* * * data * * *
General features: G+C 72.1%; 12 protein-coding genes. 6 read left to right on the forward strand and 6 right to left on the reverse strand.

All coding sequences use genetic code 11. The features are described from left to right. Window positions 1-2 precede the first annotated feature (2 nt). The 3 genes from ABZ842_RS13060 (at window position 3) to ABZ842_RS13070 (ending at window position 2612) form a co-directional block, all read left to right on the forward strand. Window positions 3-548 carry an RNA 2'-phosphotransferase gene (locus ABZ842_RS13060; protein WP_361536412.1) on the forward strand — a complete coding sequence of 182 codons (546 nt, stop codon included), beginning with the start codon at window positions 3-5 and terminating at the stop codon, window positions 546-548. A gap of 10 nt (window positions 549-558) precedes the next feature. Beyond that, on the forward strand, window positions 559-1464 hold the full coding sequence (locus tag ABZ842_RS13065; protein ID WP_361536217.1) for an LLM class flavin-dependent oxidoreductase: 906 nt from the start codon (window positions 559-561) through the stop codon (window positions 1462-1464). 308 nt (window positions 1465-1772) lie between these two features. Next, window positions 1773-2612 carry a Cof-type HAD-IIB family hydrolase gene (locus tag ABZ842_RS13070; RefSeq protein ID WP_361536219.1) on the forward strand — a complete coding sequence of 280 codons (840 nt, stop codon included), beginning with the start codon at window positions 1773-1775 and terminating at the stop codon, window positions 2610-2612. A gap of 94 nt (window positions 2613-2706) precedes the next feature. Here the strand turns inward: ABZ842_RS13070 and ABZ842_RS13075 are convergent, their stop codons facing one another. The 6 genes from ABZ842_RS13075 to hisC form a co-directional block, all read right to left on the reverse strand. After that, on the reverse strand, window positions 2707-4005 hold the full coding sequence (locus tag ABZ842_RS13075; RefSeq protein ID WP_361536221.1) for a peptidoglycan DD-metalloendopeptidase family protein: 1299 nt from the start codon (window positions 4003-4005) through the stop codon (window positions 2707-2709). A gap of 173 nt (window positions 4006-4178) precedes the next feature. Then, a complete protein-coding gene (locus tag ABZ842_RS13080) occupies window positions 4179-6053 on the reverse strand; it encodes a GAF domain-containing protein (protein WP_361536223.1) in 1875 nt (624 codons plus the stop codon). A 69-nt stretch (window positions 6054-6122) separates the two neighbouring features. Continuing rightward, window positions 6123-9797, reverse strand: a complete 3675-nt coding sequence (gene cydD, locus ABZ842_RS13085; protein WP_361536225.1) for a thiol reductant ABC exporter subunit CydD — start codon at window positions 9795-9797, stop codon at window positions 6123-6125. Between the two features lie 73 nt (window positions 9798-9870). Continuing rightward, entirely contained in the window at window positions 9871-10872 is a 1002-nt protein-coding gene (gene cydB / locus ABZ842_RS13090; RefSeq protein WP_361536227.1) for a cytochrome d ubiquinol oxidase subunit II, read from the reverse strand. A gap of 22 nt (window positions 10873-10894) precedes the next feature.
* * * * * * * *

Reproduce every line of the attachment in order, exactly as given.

General features: G+C 72.1%; 12 protein-coding genes. 6 read left to right on the forward strand and 6 right to left on the reverse strand.

All coding sequences use genetic code 11. The features are described from left to right. Window positions 1-2 precede the first annotated feature (2 nt). The 3 genes from ABZ842_RS13060 (at window position 3) to ABZ842_RS13070 (ending at window position 2612) form a co-directional block, all read left to right on the forward strand. Window positions 3-548 carry an RNA 2'-phosphotransferase gene (locus ABZ842_RS13060; protein WP_361536412.1) on the forward strand — a complete coding sequence of 182 codons (546 nt, stop codon included), beginning with the start codon at window positions 3-5 and terminating at the stop codon, window positions 546-548. A gap of 10 nt (window positions 549-558) precedes the next feature. Beyond that, on the forward strand, window positions 559-1464 hold the full coding sequence (locus tag ABZ842_RS13065; protein ID WP_361536217.1) for an LLM class flavin-dependent oxidoreductase: 906 nt from the start codon (window positions 559-561) through the stop codon (window positions 1462-1464). 308 nt (window positions 1465-1772) lie between these two features. Next, window positions 1773-2612 carry a Cof-type HAD-IIB family hydrolase gene (locus tag ABZ842_RS13070; RefSeq protein ID WP_361536219.1) on the forward strand — a complete coding sequence of 280 codons (840 nt, stop codon included), beginning with the start codon at window positions 1773-1775 and terminating at the stop codon, window positions 2610-2612. A gap of 94 nt (window positions 2613-2706) precedes the next feature. Here the strand turns inward: ABZ842_RS13070 and ABZ842_RS13075 are convergent, their stop codons facing one another. The 6 genes from ABZ842_RS13075 to hisC form a co-directional block, all read right to left on the reverse strand. After that, on the reverse strand, window positions 2707-4005 hold the full coding sequence (locus tag ABZ842_RS13075; RefSeq protein ID WP_361536221.1) for a peptidoglycan DD-metalloendopeptidase family protein: 1299 nt from the start codon (window positions 4003-4005) through the stop codon (window positions 2707-2709). A gap of 173 nt (window positions 4006-4178) precedes the next feature. Then, a complete protein-coding gene (locus tag ABZ842_RS13080) occupies window positions 4179-6053 on the reverse strand; it encodes a GAF domain-containing protein (protein WP_361536223.1) in 1875 nt (624 codons plus the stop codon). A 69-nt stretch (window positions 6054-6122) separates the two neighbouring features. Continuing rightward, window positions 6123-9797, reverse strand: a complete 3675-nt coding sequence (gene cydD, locus ABZ842_RS13085; protein WP_361536225.1) for a thiol reductant ABC exporter subunit CydD — start codon at window positions 9795-9797, stop codon at window positions 6123-6125. Between the two features lie 73 nt (window positions 9798-9870). Continuing rightward, entirely contained in the window at window positions 9871-10872 is a 1002-nt protein-coding gene (gene cydB / locus ABZ842_RS13090; RefSeq protein WP_361536227.1) for a cytochrome d ubiquinol oxidase subunit II, read from the reverse strand. A gap of 22 nt (window positions 10873-10894) precedes the next feature.